For those that have seen Joel's Golden-Globe-worthy short film of my creek crossing last Sunday, the crossing this Sunday was more sure-footed, if less energetic, with a strong current kicking through. Many thanks to Landy for pioneering the unassisted crossing, which has become one of my favorite parts of the loop. Lori enjoyed the course's chief "water feature" as well, with Charlie opting for high ground. He is a car guy, and says that he had the best interest of the Honda Pilot in mind. Let's say his true motivations are still questionable.

We had some muddy hills on Little Florida Trail and Pee Wees (not muddy enough for skiing, Joel), and somewhere among the two trails, Lori picked up her second award for "Best Blood," which may have been the kick-back from a branch of thorns. She pushed ahead, undaunted, and reported on our return to Easton, that she might look trail-thrashed, but she was ready to go back.

So two more names will be on the end-of-the-year party invitation list, and two more pairs of shoes have been baptized by the mud and water of Tuckahoe. The next trail trip of the RUR crew may just be a mid-week romp. Stay tuned and congrats to Lori and Charlie. Next up: Tuesday morning, back to the dark!

Saturday, April 12, 2008


At first, I was going to title this post "Fun Run" and write about the Fun Run today at Adkins Arboretum.  I may get to that yet, but I thought it important to acknowledge that we have almost a week straight of posts on the Rise Up Runners blog.  I think this is a good thing, as momentum on the blog parallels the momentum we have going with our little running group.

We were lucky to have Charlie come out this week and jump headfirst into the early morning routine on Tuesday and Thursday, pushing up the start time to the absurd hour of 4 a.m.  If that freaks you out a little, it makes more sense when you come to find out that Charlie starts work by 5:45 a.m. and wanted to get in a little over an hour workout.

Don Marvel seems to be becoming a regular.  I can't imagine how many miles he has run in his life, but I bet he has a pretty good guess.  He has a wealth of knowledge much appreciated by this crew.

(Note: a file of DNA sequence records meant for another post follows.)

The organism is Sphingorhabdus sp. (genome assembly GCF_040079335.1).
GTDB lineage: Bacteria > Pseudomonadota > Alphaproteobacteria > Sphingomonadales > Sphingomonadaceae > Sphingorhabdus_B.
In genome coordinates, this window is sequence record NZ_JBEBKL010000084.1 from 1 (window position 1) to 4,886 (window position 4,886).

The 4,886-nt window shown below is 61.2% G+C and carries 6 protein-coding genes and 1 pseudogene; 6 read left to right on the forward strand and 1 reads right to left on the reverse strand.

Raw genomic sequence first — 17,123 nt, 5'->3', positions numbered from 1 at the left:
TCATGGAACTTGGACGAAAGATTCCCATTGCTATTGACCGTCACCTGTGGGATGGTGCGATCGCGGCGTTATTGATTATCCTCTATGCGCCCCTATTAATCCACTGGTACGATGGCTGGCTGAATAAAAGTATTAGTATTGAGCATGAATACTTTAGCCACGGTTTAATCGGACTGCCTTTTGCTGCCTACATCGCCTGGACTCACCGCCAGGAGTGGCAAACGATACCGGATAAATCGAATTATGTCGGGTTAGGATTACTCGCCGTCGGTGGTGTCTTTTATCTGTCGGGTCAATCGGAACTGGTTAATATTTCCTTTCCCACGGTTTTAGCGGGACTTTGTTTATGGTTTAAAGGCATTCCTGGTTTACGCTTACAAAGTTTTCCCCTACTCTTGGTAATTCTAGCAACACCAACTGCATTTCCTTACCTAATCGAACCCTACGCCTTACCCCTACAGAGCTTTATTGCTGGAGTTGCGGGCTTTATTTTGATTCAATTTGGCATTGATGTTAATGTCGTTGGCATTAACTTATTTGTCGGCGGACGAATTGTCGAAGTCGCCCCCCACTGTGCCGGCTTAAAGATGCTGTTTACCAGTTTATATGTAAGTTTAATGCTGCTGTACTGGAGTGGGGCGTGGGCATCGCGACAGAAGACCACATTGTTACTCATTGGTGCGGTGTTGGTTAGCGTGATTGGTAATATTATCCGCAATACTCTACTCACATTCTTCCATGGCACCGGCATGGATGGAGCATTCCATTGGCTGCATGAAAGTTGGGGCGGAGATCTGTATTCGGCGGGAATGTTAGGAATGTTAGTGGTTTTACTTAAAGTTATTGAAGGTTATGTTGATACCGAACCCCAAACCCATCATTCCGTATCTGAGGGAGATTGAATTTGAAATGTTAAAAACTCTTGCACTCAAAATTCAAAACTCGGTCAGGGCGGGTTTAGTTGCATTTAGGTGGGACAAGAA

We have been at this early morning running thing now for over a month, and it seems to be gaining steam as we maintain our enthusiasm.  I don't think there is a way in the world I could have become an early morning regular without this group, and I am thankful for every day that others show up to run while most people are still sleeping.  And most of all, it has been surprisingly fun- something that I look forward to the night before rather than dreading the knowledge that I will be tired when I first wake up.

Which brings me roundabout to the Fun Run today.  Today, I ran with the whole family: wife and three kids, including our youngest who is just under two years old.  He rode most of the way on the loosely organized course in our running stroller, known to our family for years now as "The Chariot".  My oldest son, Will, who is six, ran the whole way along with my wife, Megan.  I didn't even see him after part of the course.  Charlotte, the middle child and full of spunk at almost four years old, alternated between a fairly fast run, a fast walk, a slow walk, a skip, and a "Daddy Hold Me!!!".  She even spent some time on my shoulders, and I am a little afraid she actually might have trash talked to the girl next to her also riding on her daddy's shoulders.  (Not a high point on an otherwise fine morning.)  Benjamin, the youngest at almost two, rode in The Chariot much of the way, then asked to get out and run some.  He wasn't too slow either.  I have no idea how long it took to finish.  I don't know how far we went.  In fact, we made several wrong turns and pretty much made our own course.  But I do know that all of us had fun.